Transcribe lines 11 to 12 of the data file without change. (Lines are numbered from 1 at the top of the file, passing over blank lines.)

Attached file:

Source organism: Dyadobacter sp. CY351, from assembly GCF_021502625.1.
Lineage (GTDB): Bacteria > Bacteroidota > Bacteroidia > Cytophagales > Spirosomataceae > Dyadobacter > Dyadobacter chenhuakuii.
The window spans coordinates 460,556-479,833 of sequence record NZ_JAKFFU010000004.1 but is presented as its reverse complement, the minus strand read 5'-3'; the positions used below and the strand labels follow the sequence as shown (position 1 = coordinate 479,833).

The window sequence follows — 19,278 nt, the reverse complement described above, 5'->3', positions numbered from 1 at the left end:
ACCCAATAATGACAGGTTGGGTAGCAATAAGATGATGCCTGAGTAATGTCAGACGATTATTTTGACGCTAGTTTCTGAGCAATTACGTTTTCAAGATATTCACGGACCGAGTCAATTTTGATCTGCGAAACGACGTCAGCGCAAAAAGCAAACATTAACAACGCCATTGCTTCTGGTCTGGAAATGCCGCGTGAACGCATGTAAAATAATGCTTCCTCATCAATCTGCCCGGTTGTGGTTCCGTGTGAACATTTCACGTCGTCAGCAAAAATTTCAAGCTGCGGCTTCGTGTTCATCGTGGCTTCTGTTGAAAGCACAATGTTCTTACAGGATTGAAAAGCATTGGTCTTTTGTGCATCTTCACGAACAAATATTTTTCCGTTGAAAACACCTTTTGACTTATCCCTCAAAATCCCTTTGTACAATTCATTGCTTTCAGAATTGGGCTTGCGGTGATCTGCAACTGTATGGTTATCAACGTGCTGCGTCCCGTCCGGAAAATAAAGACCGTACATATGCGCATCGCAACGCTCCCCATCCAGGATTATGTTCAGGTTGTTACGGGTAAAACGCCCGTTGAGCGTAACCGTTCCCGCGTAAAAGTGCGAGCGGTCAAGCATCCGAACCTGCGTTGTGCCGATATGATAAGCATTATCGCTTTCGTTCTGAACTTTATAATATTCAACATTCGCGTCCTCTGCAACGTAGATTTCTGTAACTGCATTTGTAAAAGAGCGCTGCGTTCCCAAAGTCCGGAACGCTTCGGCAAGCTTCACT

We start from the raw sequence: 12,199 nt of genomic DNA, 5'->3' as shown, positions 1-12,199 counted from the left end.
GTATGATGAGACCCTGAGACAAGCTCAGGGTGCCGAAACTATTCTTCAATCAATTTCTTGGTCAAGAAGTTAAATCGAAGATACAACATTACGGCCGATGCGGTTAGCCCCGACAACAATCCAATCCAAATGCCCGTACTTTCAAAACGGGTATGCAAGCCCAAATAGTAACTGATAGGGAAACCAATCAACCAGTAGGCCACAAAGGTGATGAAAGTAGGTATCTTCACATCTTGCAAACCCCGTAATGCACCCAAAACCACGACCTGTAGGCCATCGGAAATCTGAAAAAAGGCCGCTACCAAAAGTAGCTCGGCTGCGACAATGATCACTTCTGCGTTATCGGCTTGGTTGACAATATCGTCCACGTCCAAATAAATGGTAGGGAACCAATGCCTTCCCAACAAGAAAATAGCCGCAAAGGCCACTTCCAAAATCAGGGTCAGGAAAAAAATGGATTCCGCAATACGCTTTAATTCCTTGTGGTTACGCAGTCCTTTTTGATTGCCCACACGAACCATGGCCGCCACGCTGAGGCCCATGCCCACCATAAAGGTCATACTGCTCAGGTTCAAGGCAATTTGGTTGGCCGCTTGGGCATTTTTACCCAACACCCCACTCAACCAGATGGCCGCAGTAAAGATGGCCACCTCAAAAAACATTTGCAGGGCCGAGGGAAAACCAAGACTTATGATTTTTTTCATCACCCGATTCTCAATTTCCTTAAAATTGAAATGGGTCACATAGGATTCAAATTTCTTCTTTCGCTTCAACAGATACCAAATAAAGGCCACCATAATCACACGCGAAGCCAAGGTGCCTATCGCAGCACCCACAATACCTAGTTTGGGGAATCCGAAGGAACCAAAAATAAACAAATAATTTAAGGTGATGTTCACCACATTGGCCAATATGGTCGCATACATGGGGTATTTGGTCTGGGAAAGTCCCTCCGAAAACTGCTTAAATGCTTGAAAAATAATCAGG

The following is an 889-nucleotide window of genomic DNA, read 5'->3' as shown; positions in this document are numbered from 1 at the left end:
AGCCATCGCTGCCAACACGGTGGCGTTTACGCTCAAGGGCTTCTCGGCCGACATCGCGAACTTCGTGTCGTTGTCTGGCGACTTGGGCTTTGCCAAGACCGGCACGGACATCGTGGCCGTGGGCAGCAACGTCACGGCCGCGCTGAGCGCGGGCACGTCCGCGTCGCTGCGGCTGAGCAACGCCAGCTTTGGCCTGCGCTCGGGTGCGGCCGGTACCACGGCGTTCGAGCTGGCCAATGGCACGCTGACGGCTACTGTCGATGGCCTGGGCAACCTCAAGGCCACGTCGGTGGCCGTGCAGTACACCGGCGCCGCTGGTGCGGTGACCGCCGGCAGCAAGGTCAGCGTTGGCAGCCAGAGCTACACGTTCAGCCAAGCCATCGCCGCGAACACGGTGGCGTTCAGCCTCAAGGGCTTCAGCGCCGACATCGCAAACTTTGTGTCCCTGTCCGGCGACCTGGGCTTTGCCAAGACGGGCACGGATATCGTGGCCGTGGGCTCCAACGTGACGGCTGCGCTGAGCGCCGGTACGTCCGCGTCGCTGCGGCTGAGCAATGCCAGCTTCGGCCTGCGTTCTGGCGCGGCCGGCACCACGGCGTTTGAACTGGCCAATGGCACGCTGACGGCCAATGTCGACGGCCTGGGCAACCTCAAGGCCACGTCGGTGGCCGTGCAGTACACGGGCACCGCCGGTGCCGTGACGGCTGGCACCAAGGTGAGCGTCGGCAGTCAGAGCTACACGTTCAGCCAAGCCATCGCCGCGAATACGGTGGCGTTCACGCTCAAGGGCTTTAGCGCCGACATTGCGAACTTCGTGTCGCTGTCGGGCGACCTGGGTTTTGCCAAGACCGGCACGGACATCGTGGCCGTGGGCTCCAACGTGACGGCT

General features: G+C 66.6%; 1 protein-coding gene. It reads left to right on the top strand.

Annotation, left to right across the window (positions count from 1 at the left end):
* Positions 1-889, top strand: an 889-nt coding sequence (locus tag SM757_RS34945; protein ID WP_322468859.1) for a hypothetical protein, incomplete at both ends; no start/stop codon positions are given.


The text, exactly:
Annotation, left to right across the window (positions count from 1 at the left end):
* Positions 1-889, top strand: an 889-nt coding sequence (locus tag SM757_RS34945; protein ID WP_322468859.1) for a hypothetical protein, incomplete at both ends; no start/stop codon positions are given.